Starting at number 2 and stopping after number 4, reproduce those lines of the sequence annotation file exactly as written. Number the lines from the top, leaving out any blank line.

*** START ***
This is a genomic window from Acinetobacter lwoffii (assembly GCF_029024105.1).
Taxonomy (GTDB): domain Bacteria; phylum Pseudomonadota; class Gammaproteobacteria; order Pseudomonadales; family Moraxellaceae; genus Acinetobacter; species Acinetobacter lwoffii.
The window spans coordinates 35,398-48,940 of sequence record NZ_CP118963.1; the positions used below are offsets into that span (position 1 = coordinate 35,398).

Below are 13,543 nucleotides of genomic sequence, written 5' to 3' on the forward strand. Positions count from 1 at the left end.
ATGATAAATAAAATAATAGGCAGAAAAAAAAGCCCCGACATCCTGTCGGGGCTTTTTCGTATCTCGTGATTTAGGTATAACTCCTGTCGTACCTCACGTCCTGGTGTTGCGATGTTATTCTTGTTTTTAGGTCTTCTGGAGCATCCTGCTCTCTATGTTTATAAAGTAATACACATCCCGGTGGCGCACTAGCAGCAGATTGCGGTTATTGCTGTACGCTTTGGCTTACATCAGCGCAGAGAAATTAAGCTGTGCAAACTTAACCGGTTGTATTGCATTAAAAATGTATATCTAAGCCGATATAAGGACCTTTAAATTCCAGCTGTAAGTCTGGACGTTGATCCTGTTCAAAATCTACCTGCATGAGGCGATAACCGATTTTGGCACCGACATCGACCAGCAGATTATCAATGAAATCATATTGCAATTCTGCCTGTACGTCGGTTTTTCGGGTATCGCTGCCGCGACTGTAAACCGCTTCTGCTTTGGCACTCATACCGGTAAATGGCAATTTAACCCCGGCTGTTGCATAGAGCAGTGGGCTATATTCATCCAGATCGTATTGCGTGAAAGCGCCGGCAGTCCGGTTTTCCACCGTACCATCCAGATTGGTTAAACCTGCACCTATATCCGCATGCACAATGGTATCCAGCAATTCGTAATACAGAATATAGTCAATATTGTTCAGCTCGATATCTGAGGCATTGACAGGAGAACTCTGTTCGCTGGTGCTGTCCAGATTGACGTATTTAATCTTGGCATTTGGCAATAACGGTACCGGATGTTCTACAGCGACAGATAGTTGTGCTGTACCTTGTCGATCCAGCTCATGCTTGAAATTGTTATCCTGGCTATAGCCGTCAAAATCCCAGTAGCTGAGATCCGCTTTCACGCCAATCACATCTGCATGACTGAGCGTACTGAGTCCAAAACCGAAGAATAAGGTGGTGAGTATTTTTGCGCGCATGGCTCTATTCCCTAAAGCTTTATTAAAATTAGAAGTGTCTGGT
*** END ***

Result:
Taxonomy (GTDB): domain Bacteria; phylum Pseudomonadota; class Gammaproteobacteria; order Pseudomonadales; family Moraxellaceae; genus Acinetobacter; species Acinetobacter lwoffii.
The window spans coordinates 35,398-48,940 of sequence record NZ_CP118963.1; the positions used below are offsets into that span (position 1 = coordinate 35,398).

Below are 13,543 nucleotides of genomic sequence, written 5' to 3' on the forward strand. Positions count from 1 at the left end.